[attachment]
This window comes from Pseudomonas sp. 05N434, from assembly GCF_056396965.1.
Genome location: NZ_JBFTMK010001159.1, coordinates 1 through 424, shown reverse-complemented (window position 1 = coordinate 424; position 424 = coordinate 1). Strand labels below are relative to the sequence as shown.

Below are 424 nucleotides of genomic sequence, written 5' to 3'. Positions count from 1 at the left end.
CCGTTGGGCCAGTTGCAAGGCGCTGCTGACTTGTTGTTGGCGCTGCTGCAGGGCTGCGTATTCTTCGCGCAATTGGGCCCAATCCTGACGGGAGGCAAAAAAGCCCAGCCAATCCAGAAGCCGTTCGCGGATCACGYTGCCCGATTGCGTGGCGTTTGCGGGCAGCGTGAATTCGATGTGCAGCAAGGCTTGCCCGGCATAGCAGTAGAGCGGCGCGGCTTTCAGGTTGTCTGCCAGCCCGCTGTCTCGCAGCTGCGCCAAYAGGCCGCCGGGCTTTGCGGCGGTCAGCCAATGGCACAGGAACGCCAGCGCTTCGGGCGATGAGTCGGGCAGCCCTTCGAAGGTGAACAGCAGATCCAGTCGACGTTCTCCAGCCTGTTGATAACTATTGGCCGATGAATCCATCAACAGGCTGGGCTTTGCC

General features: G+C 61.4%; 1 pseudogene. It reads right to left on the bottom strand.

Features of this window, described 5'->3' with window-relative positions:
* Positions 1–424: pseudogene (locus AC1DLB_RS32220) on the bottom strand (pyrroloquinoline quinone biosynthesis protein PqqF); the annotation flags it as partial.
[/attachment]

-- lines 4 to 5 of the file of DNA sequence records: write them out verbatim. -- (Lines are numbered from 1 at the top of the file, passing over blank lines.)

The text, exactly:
CCGTTGGGCCAGTTGCAAGGCGCTGCTGACTTGTTGTTGGCGCTGCTGCAGGGCTGCGTATTCTTCGCGCAATTGGGCCCAATCCTGACGGGAGGCAAAAAAGCCCAGCCAATCCAGAAGCCGTTCGCGGATCACGYTGCCCGATTGCGTGGCGTTTGCGGGCAGCGTGAATTCGATGTGCAGCAAGGCTTGCCCGGCATAGCAGTAGAGCGGCGCGGCTTTCAGGTTGTCTGCCAGCCCGCTGTCTCGCAGCTGCGCCAAYAGGCCGCCGGGCTTTGCGGCGGTCAGCCAATGGCACAGGAACGCCAGCGCTTCGGGCGATGAGTCGGGCAGCCCTTCGAAGGTGAACAGCAGATCCAGTCGACGTTCTCCAGCCTGTTGATAACTATTGGCCGATGAATCCATCAACAGGCTGGGCTTTGCC

General features: G+C 61.4%; 1 pseudogene. It reads right to left on the bottom strand.